In this four part series, I look at how “new retail” impacts the strategies of e-commerce market leaders Alibaba and JD. My take is basically five points:
Point 1: China is ground zero for the digital transformation of retail.
Explained in Part 1 here.
Point 2: But “new retail” is not just supermarkets and convenience stores. It’s much bigger and more sweeping than this.
Also in Part 1 here.
Point 3: JD has been successfully following a strategy of “profitless growth”. But this is different than the pure digital competition seen in Alibaba and in “new retail”.
Explained in Part 2 here.
Point 4: “New retail” is a bold extension of Alibaba’s strategy of pure digital competition into the physical world. And it hinges on the strange “economics of participation”.
Point 5: Alibaba’s “new retail” strategy is going to increasingly challenge and complicate JD’s strategy.
In this part, I continue with Point 4 – that “new retail” is a bold extension of Alibaba’s strategy of pure digital competition into the physical world. And it hinges on the strange “economics of participation”.
The above points were mostly about how physical retailers frequently fight each other. And how online retailers also do this with a direct online model (somewhat).
However, when you are an online e-commerce site, the consumer mostly doesn’t care if you are selling direct like JD (taking the inventory and reselling) or operating as a marketplace like Alibaba (no inventory and just enabling transactions). If the price and selection are similar, they don’t care. Although there are some advantages in authenticity and delivery when going direct, which JD has and takes advantage of. But when you compete online, the discussion usually becomes mostly about the user experience. You start to ask questions like:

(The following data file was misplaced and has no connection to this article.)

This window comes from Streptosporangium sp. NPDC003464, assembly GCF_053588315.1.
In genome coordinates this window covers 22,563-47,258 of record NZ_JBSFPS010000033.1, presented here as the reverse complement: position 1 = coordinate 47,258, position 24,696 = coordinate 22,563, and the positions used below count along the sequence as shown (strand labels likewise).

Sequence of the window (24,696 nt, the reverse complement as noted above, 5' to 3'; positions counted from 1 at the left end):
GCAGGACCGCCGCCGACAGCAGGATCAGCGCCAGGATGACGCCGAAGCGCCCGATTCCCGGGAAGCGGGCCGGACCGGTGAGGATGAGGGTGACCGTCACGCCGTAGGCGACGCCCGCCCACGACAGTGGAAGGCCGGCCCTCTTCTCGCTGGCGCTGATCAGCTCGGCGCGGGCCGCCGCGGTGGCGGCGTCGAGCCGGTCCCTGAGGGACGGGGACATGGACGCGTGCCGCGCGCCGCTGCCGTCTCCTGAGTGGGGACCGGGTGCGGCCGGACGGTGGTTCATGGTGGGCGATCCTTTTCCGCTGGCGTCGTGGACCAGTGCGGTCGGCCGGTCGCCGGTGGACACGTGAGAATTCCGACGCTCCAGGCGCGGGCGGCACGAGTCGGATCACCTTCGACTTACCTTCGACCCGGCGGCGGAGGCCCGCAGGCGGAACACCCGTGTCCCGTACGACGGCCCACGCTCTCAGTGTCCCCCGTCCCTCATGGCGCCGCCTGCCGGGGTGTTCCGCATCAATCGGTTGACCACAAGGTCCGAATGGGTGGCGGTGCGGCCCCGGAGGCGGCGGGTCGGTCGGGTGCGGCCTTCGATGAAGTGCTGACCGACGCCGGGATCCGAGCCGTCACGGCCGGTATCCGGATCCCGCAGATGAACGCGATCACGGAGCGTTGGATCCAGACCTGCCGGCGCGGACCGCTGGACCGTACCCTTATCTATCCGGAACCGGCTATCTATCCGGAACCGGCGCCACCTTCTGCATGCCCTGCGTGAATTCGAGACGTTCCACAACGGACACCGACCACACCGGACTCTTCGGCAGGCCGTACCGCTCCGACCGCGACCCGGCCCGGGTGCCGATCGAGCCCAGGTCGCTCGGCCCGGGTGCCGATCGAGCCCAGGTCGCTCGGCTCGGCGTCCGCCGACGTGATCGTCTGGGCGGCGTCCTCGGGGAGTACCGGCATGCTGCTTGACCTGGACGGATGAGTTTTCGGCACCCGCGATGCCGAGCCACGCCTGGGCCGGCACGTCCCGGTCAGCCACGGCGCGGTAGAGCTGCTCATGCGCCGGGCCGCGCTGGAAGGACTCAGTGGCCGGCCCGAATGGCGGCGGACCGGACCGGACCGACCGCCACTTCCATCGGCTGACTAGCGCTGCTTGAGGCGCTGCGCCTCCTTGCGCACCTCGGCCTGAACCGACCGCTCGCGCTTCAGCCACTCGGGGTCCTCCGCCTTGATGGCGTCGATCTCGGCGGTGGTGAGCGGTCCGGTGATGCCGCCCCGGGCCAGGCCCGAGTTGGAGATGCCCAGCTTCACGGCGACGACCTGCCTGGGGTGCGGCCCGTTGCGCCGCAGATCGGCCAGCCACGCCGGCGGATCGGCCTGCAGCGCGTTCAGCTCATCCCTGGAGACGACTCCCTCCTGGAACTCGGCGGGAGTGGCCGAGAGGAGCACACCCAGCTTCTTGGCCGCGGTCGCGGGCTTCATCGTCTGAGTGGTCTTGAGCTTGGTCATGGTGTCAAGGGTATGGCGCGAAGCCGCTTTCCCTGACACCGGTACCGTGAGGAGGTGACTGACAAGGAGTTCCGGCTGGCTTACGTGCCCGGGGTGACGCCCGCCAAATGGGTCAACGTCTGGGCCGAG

- How can you give the consumer a superior experience, in addition to low prices and good selection?
- How can you get more of the user’s attention, spending and time on your site?
- How can you get the user to engage and participate?
Pure digital competition (i.e., the fight on Eastern front) hinges on a lot of things. But at the center it is a fight for user participation. And this raises the topic of the strange “economics of participation”.
And I’m not just talking about consumers participating. You also want merchants and brands to participate. You might want content creators to participate. You might want advertising groups and app developers to participate. As participation increases, the economics of the platform improve in lots of ways.
I call this sort of pure digital competition the Eastern front, to distinguish it from the asset and cost based competition of physical retail (the Western front). For the Eastern front, a common playbook is:
- Bring certain groups of users onto your platform.
- Get these groups to participate as much as possible.
- Continually try to increase 1 and 2.
- And then (very important) try to build network effects within and between these user groups and their activity, if possible.
In fact, if you look at Alibaba’s 10k and their M&A strategy, you can basically see them describe these four steps.
So how do you get more participation on your platform? How do you get more engagement? And how do you create a superior user experience?
There’s no simple answer to this. Why do people like riding on-demand bicycles so much now? Why do people spend so much time on Wechat now? Why do people spend so much time shopping online in China? Engagement is a lot about consumer behavior and that can be very different for each product and service. I have no idea why women spend so much time taking selfies with Meitu. But I do understand why guys play first-person shooter video games.
But one common factor that relates to creating a superior user experience and increasing participation across all products is “getting the data”. For e-commerce, you get data about your users and you curate the product selection and personalize their online experience, ideally in real-time. That improves their experience and is one of the biggest advantages of online vs. traditional retail. Listen to the senior management of Alibaba and JD give interviews. You will hear the words “curation” and “personalization” over and over.